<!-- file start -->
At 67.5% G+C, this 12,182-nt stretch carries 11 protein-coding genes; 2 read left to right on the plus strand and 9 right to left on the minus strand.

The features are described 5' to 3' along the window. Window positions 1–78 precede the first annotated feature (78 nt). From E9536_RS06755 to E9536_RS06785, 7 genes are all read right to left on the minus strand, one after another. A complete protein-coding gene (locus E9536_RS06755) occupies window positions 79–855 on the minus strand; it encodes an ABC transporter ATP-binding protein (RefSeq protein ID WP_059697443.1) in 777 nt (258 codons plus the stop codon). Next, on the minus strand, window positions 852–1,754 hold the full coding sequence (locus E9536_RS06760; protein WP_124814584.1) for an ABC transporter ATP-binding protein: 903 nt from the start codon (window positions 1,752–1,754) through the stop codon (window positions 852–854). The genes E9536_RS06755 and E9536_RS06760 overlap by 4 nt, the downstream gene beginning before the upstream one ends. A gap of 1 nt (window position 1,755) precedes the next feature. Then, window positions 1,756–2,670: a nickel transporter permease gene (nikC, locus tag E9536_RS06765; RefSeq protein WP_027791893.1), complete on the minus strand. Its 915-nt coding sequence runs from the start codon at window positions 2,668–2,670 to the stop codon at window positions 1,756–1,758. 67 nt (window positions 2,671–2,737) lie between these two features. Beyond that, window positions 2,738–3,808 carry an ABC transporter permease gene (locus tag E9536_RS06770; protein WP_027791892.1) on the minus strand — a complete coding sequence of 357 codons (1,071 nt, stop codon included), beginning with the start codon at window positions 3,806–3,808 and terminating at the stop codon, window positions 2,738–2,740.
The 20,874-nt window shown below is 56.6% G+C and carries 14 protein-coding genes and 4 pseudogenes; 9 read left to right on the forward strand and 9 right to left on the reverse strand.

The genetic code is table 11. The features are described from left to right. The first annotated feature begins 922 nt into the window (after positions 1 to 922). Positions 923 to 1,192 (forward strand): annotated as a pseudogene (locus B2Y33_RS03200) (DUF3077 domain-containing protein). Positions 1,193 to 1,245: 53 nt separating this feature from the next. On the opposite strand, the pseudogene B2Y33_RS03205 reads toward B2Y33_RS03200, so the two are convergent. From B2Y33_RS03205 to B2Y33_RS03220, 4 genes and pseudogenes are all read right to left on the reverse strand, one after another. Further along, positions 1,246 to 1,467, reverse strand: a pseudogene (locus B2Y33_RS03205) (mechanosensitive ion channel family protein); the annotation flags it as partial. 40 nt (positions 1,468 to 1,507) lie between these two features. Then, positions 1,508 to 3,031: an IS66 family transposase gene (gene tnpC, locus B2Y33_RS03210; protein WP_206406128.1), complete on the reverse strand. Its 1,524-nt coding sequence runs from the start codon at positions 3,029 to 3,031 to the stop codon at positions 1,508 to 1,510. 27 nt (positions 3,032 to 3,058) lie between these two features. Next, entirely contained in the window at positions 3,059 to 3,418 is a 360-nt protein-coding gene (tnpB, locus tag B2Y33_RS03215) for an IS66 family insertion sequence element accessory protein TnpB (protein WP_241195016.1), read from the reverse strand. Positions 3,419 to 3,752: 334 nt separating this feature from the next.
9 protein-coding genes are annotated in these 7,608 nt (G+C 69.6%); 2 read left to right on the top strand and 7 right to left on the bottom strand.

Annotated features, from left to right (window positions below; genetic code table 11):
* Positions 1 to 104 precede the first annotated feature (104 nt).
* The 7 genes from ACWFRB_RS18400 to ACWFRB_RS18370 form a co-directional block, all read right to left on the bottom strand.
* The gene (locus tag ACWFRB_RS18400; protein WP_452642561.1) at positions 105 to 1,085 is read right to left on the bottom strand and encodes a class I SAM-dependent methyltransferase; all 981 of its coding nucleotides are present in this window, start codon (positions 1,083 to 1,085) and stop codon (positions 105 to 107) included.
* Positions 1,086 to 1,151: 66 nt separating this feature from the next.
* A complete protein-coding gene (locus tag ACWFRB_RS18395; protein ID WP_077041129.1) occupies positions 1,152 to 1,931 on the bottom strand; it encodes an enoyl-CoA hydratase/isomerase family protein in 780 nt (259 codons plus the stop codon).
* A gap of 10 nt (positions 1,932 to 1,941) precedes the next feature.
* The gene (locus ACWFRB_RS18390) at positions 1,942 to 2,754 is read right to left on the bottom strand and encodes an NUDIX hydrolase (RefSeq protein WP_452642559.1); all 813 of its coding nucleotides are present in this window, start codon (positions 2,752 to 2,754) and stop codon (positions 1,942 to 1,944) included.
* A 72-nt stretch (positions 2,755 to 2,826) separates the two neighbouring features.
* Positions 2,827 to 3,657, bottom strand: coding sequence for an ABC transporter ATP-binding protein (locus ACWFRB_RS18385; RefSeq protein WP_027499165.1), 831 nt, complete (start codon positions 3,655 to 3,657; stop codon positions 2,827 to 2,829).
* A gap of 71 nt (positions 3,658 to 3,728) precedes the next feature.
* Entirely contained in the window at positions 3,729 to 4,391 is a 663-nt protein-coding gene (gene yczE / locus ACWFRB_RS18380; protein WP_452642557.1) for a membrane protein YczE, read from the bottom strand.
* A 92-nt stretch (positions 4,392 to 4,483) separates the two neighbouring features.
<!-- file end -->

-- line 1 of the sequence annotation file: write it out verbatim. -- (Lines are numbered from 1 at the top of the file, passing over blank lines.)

At 67.5% G+C, this 12,182-nt stretch carries 11 protein-coding genes; 2 read left to right on the plus strand and 9 right to left on the minus strand.